Today we’ll take a quick look at some related compounds, all derivatives of butyric acid.
Butyric acid is a short-chain fatty acid, and gets its name from the Greek for “butter” – and is, appropriately, responsible for the distinctive smells of rancid butter and vomit. Esters of butyric acid (e.g. methyl/ethyl butyrate) are often used as artificial flavourings and in perfumes, typically having fruity odours.
The sodium salt of butyric acid, sodium butyrate, is a histone deacetylase (HDAC) inhibitor. [1,2] HDACs regulate a number of the body’s processes; inhibiting some can increase follistatin levels and suppress myostatin, other HDACs (the sirtuins) may hold the key to treating conditions like Azheimers, diabetes, and even aging. One study (/advertisement) found oral supplementation of sodium butyrate in mice increase energy expenditure and improved insulin sensitivity in mice. 
Gamma-aminobutyric acid (GABA) is an important neurotransmitter, and also has peripheral effects in a variety of tissues. GABA receptors can also be triggered by a range of “GABAergic” drugs, which typically have relaxing, anxiolytic, and anti-convulsive effects. GABAergic drugs including alcohol, benzodiazepines, z-drugs, and GHB. Oral administration of GABA has been associated with an increased growth hormone response to resistance training. 
Although it’s mostly thought of in the public consciousness as a date-rape drug, GHB is also used medicinally as a treatment for narcolepsy and alcoholism, and historically as an anaesthetic. As a medication the sodium salt form is preferred, known as sodium oxybate. GHB is also a growth-hormone secretagogue [5,6] though anyone considering self-experimentation for ergogenics or aesthetics should be aware it is a controlled drug.
Beta-hydroxybutyrate (BHB) is a ketone body produced by the liver during periods of fasting or reduced carbohydrate intake (ketosis). Ketone bodies can be used by most cells as an alternative fuel source to glucose.
A ketogenic diet increases the levels of the thermogenic tissue brown fat in mice.  Moreover, the ketone body BHB has been found to be a strong white fat browning agent. 
Beta-hydroxybutyric acid salts can be found in Patrick Arnold’s KetoForce and KetoCaNa products.  KetoForce and KetoCaNa can be used as an energy source to improve physical performance, or to ease the transition from glucose metabolism into ketosis for ketogenic dieters.
Beta-aminoisobutyric acid (BAIBA), a catabolite of the amino acid valine, has recently been identified as a white-fat browning agent and exercise mimetic.  It’s believed BAIBA acts as a myokine, transmitting exercise-induced signals to other parts of the body like the liver and fat tissue, and may be responsible for some of the metabolic benefits of exercise. [11,12]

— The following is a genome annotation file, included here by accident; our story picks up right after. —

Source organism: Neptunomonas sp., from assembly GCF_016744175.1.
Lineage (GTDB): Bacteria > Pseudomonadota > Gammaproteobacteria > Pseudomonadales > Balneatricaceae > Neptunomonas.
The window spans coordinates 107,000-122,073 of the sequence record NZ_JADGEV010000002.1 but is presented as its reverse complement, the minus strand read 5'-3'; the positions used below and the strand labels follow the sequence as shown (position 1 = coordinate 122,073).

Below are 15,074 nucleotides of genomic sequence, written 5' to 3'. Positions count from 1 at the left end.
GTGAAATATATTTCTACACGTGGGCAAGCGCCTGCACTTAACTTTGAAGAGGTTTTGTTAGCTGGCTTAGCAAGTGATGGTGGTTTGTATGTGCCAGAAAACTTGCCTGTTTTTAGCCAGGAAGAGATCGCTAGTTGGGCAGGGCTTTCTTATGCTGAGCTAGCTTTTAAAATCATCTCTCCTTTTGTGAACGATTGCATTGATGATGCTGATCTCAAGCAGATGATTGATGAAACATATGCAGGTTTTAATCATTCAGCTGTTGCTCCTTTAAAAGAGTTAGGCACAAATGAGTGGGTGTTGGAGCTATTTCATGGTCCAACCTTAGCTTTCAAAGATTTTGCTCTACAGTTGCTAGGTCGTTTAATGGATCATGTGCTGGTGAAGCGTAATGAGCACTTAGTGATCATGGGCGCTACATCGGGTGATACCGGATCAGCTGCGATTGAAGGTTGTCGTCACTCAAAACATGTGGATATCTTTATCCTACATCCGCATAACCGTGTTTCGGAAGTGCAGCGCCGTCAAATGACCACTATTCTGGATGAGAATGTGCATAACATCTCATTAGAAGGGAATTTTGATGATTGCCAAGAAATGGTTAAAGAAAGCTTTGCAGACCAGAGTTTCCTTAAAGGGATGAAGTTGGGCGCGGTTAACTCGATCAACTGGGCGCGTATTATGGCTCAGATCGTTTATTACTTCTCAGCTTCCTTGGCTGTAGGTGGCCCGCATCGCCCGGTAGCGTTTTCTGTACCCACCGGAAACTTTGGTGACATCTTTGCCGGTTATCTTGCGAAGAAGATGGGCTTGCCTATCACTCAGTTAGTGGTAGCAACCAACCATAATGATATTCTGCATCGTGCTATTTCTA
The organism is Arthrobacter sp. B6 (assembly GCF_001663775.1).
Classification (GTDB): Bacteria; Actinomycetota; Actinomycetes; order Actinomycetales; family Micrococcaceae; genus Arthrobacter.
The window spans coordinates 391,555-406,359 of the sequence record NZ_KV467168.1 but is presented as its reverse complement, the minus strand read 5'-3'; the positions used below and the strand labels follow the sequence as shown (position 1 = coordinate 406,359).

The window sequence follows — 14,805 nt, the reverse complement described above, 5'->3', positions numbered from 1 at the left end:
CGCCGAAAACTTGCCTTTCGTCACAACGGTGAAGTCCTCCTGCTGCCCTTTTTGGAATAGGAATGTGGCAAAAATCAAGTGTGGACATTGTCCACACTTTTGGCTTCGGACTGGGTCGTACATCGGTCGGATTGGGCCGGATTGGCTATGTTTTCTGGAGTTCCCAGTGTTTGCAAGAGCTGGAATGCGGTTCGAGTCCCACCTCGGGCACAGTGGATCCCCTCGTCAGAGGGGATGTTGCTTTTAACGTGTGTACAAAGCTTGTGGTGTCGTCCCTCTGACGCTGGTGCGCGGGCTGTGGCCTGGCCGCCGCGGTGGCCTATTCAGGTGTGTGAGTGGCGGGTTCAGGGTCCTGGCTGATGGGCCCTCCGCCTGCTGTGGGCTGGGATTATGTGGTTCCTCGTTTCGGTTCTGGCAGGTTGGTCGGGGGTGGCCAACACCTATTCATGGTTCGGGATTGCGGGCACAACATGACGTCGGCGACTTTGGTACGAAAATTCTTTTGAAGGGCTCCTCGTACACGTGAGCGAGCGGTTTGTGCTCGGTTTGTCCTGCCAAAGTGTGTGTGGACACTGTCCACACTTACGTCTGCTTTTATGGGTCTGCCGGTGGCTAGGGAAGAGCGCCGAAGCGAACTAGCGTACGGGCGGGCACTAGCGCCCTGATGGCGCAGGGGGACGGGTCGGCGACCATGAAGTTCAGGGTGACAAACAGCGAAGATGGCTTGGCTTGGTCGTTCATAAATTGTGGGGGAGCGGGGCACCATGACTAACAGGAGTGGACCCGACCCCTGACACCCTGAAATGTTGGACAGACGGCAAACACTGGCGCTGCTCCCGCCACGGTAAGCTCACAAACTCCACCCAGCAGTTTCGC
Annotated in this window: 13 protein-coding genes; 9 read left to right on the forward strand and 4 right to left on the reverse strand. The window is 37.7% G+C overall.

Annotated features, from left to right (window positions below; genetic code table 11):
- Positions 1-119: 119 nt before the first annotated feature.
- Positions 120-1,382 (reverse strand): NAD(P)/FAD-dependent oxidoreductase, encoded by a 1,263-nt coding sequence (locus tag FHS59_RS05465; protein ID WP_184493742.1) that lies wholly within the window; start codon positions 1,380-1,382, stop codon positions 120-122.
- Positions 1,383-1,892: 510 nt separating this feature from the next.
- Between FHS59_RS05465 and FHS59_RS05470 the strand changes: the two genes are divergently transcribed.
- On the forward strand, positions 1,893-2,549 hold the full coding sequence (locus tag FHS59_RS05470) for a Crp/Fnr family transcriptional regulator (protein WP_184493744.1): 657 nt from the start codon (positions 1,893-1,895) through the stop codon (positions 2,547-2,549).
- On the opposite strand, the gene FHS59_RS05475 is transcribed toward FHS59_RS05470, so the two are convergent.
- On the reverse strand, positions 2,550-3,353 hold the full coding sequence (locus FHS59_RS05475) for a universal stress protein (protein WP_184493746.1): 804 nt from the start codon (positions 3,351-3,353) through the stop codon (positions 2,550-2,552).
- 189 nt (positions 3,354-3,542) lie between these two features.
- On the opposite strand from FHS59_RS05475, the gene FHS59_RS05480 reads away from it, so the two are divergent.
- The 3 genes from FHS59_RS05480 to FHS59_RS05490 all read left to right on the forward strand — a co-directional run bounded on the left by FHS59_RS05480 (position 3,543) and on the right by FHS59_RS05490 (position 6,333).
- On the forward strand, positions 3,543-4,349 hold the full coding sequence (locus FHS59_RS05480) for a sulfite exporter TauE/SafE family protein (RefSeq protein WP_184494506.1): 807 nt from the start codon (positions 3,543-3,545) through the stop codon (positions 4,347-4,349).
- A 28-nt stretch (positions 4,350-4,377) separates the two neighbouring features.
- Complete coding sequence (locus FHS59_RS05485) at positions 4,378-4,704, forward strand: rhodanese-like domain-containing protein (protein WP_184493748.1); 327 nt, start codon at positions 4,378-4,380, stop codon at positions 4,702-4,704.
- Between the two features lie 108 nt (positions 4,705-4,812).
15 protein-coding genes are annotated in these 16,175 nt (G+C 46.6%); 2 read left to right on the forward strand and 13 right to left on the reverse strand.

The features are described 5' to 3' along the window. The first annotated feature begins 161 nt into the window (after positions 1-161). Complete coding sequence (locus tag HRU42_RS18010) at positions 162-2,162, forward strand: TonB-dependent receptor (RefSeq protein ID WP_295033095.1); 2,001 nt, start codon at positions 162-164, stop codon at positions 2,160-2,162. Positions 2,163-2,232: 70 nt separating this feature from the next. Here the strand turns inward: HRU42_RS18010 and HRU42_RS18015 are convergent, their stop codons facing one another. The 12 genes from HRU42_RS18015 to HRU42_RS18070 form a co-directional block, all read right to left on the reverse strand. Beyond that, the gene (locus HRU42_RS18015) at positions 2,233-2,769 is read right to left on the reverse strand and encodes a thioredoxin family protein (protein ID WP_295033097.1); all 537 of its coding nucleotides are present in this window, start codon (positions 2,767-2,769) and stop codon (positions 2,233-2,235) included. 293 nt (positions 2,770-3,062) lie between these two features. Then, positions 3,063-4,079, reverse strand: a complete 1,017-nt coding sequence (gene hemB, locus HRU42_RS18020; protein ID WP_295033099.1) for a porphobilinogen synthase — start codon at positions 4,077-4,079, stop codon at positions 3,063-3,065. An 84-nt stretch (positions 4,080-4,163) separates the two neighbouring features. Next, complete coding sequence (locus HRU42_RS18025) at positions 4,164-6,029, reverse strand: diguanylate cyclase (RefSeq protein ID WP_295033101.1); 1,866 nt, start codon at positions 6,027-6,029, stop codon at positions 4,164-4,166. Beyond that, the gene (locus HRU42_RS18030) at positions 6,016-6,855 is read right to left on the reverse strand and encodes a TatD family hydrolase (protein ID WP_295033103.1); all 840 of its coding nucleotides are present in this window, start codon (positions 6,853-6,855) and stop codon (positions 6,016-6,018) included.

BAIBA can be found in the Antaeus Labs products LipoMorph and Modular Series BAIBA. 
1. Candido EP, Reeves R, Davie JR. Sodium butyrate inhibits histone deacetylation in cultured cells. Cell. 1978 May;14(1):105–13.
2. Davie JR. Inhibition of Histone Deacetylase Activity by Butyrate. J Nutr. 2003 Jan 7;133(7):2485S – 2493S.
3. Gao Z, Yin J, Zhang J, Ward RE, Martin RJ, Lefevre M, et al. Butyrate Improves Insulin Sensitivity and Increases Energy Expenditure in Mice. Diabetes. 2009 Jan 7;58(7):1509–17.
4. Powers ME, Yarrow JF, McCoy SC, Borst SE. Growth hormone isoform responses to GABA ingestion at rest and after exercise. Med Sci Sports Exerc. 2008 Jan;40(1):104–10.
5. Van Cauter E, Plat L, Scharf MB, Leproult R, Cespedes S, L’Hermite-Balériaux M, et al. Simultaneous stimulation of slow-wave sleep and growth hormone secretion by gamma-hydroxybutyrate in normal young Men. J Clin Invest. 1997 Aug 1;100(3):745–53.
6. Volpi R, Chiodera P, Caffarra P, Scaglioni A, Saccani A, Coiro V. Different control mechanisms of growth hormone (GH) secretion between γ-amino- and γ-hydroxy-butyric acid: neuroendocrine evidence in parkinson’s disease. Psychoneuroendocrinology. 1997 Oct 1;22(7):531–8.
7. Srivastava S, Baxa U, Niu G, Chen X, Veech RL. A ketogenic diet increases brown adipose tissue mitochondrial proteins and UCP1 levels in mice. IUBMB Life. 2013 Jan;65(1):58–66.
8. Carrière A, Jeanson Y, Berger-Müller S, André M, Chenouard V, Arnaud E, et al. Browning of white adipose cells by intermediate metabolites: an adaptive mechanism to alleviate redox pressure. Diabetes. 2014 Oct;63(10):3253–65.
9. Prototype Nutrition: Products
10. Roberts LD, Boström P, O’Sullivan JF, Schinzel RT, Lewis GD, Dejam A, et al. β-Aminoisobutyric acid induces browning of white fat and hepatic β-oxidation and is inversely correlated with cardiometabolic risk factors. Cell Metab. 2014 Jan 7;19(1):96–108.
11. Ginter E, Simko V. Recent data on obesity research: β-aminoisobutyric acid. Bratisl Lek Listy. 2014;115(8):492–3.
12. Kammoun HL, Febbraio MA. Come on BAIBA Light My Fire. Cell Metabolism. 2014 Jan 7;19(1):1–2.
13. Antaeus Labs: Products